I can say with some confidence that Timpsons are a better bet for watch repairs on-site than your average multiple jeweller. I say multiple because some independents do have a skilled watch repairer on-site whereas it’s rare in a multiple. However, when large jewellers have a workshop of their own the results are usually better. Having said that I have seen some of them carry out some awful work or turn down repairs that should be carried out easily.

The BHI is a great institution but just because a company has been deemed credible and pays its subscription to them it doesn’t mean all the company’s staff are competent. As Robert says, the fee isn’t worth it to the majority of watchmakers and there are many very competent repairers that aren’t willing to pay the fee.

“I am wary of places in the shopping mall with glitzy shop fronts and staff in white coats.” Ah, The Watch Lab. That’ll cost you 🙂

Unfortunately, when trying to find somebody that knows their job your best bet is trial and error. This can be costly though so try and find recommendations where possible.

Member

Not all good watch repairers are members of BHI as the cost of membership with the few benefits you have of being a member isn’t financially worthwhile; you tend to find specialists who have the equipment for making replacement parts for obsolete movements are more likely to be members.

When trying to find someone who can do a battery change and give sound advice I would suggest using good old GOOGLE to find people in your area and look closely at the reviews/comments left by previous customers as this will be a good indicator as to what sort of service you are likely to receive.

Member
Seán Allen says:
29 December 2018

I got a watch back remover for £3.50 and a battery for £2.75 inc delivery online – now when I need a new battery it costs me under £3 and five minutes to do it myself.

Member

Having a paintbrush doesn’t make you an artist. Seeing as you can get a proper watchmaker to replace a battery for you properly for around a fiver it seems a bit of false economy. You’ll have saved yourself a whopping £2.74 (or about a £1 a year) for the convenience of having it done badly.

Member

What is wrong with learning to do jobs for yourself? I have replaced my watch battery twice, without any problem. It’s not an expensive watch, so there is no danger of causing expensive damage.

I am not wanting to put watchmakers or anyone else out of business but think it is valuable to learn new skills.

Member

Who said there was something wrong with learning to do jobs yourself? I do an awful lot of my own brickwork, plastering, joinery, electrical work, plumbing, computer building, use custom operating systems etc etc. I’m pretty capable but I’m not a pro at any of these and wouldn’t for one moment assume that my work was 100% without having it checked by a pro. Nor am I equating the quality of my brickwork etc with that of a pro. As a very experienced watchmaker once said to me, thinking you know what you’re doing is not the same as knowing you know what you’re doing.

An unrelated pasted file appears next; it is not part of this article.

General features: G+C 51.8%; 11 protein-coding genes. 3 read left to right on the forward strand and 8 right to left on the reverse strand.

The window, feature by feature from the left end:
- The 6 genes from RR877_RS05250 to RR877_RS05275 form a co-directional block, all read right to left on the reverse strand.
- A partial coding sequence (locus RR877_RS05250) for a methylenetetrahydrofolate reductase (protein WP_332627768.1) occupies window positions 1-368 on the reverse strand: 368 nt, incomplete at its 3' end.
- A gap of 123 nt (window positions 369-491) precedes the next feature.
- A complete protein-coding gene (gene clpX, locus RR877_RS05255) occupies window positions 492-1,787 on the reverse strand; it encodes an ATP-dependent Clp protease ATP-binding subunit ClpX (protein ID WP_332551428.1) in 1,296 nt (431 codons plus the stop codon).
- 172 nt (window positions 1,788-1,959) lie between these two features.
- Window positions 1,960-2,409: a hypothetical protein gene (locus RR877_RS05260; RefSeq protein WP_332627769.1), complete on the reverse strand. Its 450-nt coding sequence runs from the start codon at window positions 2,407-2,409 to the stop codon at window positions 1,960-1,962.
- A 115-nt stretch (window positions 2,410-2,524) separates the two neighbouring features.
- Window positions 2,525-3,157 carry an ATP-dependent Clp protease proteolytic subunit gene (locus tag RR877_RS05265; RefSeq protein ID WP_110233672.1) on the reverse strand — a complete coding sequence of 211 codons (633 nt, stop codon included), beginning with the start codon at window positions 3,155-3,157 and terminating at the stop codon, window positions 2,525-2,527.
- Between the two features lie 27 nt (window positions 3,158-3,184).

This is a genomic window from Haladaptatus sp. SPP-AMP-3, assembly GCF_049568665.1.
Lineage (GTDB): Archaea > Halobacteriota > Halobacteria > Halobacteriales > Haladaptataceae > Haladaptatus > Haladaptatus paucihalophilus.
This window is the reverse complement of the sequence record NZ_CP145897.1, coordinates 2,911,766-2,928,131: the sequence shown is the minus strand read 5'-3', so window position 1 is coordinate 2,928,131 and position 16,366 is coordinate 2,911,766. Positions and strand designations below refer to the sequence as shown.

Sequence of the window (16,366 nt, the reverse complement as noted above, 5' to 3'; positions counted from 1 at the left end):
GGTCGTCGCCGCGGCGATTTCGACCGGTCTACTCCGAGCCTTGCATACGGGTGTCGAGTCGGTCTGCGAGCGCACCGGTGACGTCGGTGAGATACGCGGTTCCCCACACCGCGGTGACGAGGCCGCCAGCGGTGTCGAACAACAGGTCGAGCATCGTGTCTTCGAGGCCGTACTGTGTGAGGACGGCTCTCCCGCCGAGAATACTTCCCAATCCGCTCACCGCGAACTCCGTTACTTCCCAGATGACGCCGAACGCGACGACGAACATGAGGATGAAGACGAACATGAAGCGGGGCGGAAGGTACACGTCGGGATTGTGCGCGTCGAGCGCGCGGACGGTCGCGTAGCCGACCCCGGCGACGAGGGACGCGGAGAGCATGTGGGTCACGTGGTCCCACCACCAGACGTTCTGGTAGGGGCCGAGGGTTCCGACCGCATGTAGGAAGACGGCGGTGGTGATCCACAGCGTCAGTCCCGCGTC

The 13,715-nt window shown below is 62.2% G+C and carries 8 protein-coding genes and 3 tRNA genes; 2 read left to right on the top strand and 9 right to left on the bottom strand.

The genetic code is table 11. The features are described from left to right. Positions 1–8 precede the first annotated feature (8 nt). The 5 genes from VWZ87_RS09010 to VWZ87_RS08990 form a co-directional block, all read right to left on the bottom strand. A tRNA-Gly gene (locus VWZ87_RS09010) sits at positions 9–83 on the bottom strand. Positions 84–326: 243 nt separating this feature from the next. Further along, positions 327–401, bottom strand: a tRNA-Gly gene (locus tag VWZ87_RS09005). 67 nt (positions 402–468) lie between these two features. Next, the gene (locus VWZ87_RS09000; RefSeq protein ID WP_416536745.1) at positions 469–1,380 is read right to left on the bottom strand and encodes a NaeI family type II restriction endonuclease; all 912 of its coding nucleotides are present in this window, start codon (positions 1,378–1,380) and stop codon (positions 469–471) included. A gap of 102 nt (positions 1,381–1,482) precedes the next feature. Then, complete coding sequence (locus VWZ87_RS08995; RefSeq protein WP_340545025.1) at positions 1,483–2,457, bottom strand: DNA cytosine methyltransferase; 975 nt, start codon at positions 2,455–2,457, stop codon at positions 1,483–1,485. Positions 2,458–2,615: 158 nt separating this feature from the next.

Member

No, but you did imply that replacing a watch battery yourself might be false economy, but it all depends on the example. I’m not suggesting that anyone without experience should dismantle an expensive watch but there is little to be lost by having a go with a child’s watch. There is little to be lost in trying to repair household goods that would otherwise be thrown out. Ever since I was a child I have found great satisfaction in tackling jobs myself.

Member
Craig says:
9 June 2017

Yes I was quoted £20 to replace a battery in a casio watch in the Oracle, Reading. Complete ripoff – you can buy the batteries AND a complete set of tools for less than £6 on amazon.

Member
Nigel says:
3 August 2017

As a watch repairer with many, many years experience, that is the attitude of somebody who will:

– Scratch a coil
– Lose a battery clamp
– Not AC it
– Fit the wrong battery
– Strip a screw head
– Not be able to get the back off/on
– Lose the alarm spring
– Lose/squash/cut the back gasket
– Snap the neg contact
– Drop dirt in the watch clogging the movement
– Lose the module surround
– Lift the movement contacts above the pushers
– Break the dial feet
– Knock the hands off
– Snap a rigid strap
– Not be able to set the watch up correctly

… the list goes on.

The idea that all you need are the tools is pretty ignorant. While £20 sounds a bit steep to fit a battery in some Casio watches, a large number of them are very complicated, particularly WaveCeptor or dual display models. It’s more work by a distance than fitting a battery in a Breitling and resealing it. The world is full of people who think things are a rip off. Normally it’s because they don’t understand the process.

Member
Mike says:
5 January 2018

I charge between £5 and £8 to fit a Silver Oxide battery to most any basic Quartz watch. I then test the watch and re-assemble properly. I do not conduct a hydrostatic pressure test but apply a touch of Sil Grease to the rear plate O ring or replace as required. Extra work is of course at extra cost. Yes, I am an amateur watch repairer of most types of watch except F300 and Accutron and one or two others for which I cannot obtain replacement parts. This is a hobby for me and what anyone else does I do no know.

Member
M. Travis. says:
11 July 2018

Yes, Spot on Nigel. I am Not a watchmaker just an amateur Jobber Fixer. I had training from an old Vacheron Constantin Geneva trained watchmaker many years ago alas, now gone. Only one comment to make, that is stay away from boot repairers/key cutters if you want your watch properly serviced. Just commenting on the the damaged Quartz watches that have been brought to me for re-instatement.